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Re: 9th c. ireland: research references, books or online

Postby claimhteoir on Mon Aug 03, 2009 11:44 pm

I definately agree about Early Irish Law and Early Irish Farming. As for info on the political goings on with the Northern Uí Né�l, I'd say there'd be some good stuff in Francis J. Byrne's "Irish Kings and High-Kings".

T.M. Charles-Edwards' "Early Christian Ireland" would probably also have some good stuff. There is a limited preview for that on Google Books...
http://books.google.ie/books?id=dElJqqy ... ll&f=false
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Re: 9th c. ireland: research references, books or online

Postby noodle on Tue Aug 04, 2009 3:24 am

Kim McKone's Pagan Past and Christian Present in Early Irish Literature has some useful stuff too. Admittedly he is very much a linguist, but it's worth looking at nonetheless.

The Early Irish Law series is nothing short of awesome, you will get so much out of those three books. Basically, everything that has been mentioned here already.
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Re: 9th c. ireland: research references, books or online

Postby Loch Raptor on Tue Aug 04, 2009 7:28 pm

fantastic! thank you folks. this is definitely a good solid step in the right direction.

now i'll have to locate these books. i live 1 hour out of Boston MA. i wonder if the Boston Public Library might have some of these? as for 'spending time in research', well, as is the way of storytelling, i'll have read quite a bit in research, taken pages of notes, and then will probably use only key snippets of detail from those notes to breathe life and imagery into the tale. yet still, i'm hoping to not have to wallow through a hundred books to get what i need. the more concentrated pool of data, the better.

yes, i'd be very happy to chat via email w/anyone interested in exchanging ideas and info on the topic. the more insight i can get, the better. seeing as i've no prior experience wIirish history, i may have bitten off more than i can chew. but alas, ireland seems like much more fun a setting than my own backyard :) i'll just have to give myself a crash-course in the subject.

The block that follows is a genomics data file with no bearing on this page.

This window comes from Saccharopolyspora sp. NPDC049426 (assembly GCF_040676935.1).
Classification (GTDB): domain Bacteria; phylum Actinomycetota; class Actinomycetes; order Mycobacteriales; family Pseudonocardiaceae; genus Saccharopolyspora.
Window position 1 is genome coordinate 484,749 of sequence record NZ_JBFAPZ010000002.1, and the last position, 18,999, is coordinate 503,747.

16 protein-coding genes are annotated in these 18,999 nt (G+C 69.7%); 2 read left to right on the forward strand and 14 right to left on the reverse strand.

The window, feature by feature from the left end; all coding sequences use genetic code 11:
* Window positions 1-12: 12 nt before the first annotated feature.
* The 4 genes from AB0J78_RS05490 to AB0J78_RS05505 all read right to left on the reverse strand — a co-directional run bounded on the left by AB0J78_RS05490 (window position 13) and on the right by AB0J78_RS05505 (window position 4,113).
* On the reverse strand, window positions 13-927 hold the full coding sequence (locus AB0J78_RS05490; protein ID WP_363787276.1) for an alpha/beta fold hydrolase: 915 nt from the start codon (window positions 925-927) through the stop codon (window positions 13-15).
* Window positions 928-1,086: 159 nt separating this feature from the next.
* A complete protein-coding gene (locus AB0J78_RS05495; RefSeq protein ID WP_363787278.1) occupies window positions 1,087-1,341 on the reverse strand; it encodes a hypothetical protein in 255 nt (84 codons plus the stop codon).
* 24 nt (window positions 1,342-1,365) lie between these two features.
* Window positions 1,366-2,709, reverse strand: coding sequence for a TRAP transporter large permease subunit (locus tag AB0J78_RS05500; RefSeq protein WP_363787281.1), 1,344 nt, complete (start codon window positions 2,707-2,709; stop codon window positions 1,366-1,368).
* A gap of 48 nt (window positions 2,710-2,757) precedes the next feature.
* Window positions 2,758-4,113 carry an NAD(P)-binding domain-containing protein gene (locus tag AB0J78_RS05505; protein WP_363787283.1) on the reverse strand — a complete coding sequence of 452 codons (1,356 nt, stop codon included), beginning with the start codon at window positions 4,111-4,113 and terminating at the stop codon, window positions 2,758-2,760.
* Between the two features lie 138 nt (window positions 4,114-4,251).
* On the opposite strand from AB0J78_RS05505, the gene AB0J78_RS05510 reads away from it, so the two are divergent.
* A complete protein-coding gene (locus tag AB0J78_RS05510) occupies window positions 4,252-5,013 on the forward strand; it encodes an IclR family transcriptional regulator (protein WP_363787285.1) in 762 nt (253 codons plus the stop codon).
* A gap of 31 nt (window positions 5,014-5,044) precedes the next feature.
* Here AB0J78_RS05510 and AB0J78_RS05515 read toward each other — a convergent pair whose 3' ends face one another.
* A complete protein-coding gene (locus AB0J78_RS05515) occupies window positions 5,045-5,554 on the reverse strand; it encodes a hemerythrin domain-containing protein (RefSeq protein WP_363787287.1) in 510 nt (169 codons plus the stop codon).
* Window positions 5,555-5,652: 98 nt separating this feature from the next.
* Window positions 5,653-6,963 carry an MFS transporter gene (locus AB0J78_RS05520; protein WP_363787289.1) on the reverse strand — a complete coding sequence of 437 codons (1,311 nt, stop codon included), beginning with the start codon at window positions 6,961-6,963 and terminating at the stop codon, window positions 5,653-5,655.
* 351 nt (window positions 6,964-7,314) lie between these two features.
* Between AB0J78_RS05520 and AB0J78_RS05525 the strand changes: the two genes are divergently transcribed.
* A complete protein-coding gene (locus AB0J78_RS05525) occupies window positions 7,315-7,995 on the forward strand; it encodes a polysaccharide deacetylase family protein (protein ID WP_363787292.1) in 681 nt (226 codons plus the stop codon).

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Re: 9th c. ireland: research references, books or online

Postby noodle on Tue Aug 04, 2009 11:15 pm

Even if Boston Public doesn't have them, interlibrary loans can be well worth investigating.
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Re: 9th c. ireland: research references, books or online

Postby Loch Raptor on Wed Aug 05, 2009 2:24 pm

noodle wrote:Even if Boston Public doesn't have them, interlibrary loans can be well worth investigating.



right, i'd be investigating through their online catalog, and have access to any branch library items as well. i check my local library, but didn't see anything specifically labeled "early irish law", so the next step is to register w/Boston Public
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Re: 9th c. ireland: research references, books or online

Postby Aislinn on Thu Aug 06, 2009 9:31 am

Further endorsing the the Early Irish series, here are the ISBNs from the publishers website: http://www.celt.dias.ie/publications/cat/cat_f.html

A Guide to Early Irish Law by Fergus Kelly
1988 (repr. 1991, 1995, 1998, 2003, 2005). xxiv + 358 pp., pll. (vol. III)
Euro35
ISBN 0 901282 95 2
A general account of legal practice in the seventh and eighth centuries with discussion of social background and later 'brehon' families

Early Irish Farming by Fergus Kelly
1997 (repr. 1998). xvii + 751 pp., 9 plates, 22 figures (vol. IV)
Euro35
ISBN 1 85500 180 2
A study based mainly on the law-texts of the seventh and eighth centuries AD

Early Irish Satire by Roisin McLaughlin
2008. xi + 300 pp.
Euro35
ISBN 978 1 85500 207 4

Fergus Kelly's profile on the site lists a number of articles that may be of interest: http://www.celt.dias.ie/english/staff/fkelly.html
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Re: 9th c. ireland: research references, books or online

Postby Freebeard on Thu Aug 06, 2009 4:07 pm

Try the newish "A New History of ireland: Vol. 1". Its a large book full of historical things about Ireland. I cannot remember the editor, possibly Dáibhí� �óinín, �t the book is available on a few bookselling websites and shops. Very good.
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(you are farting like an irishman)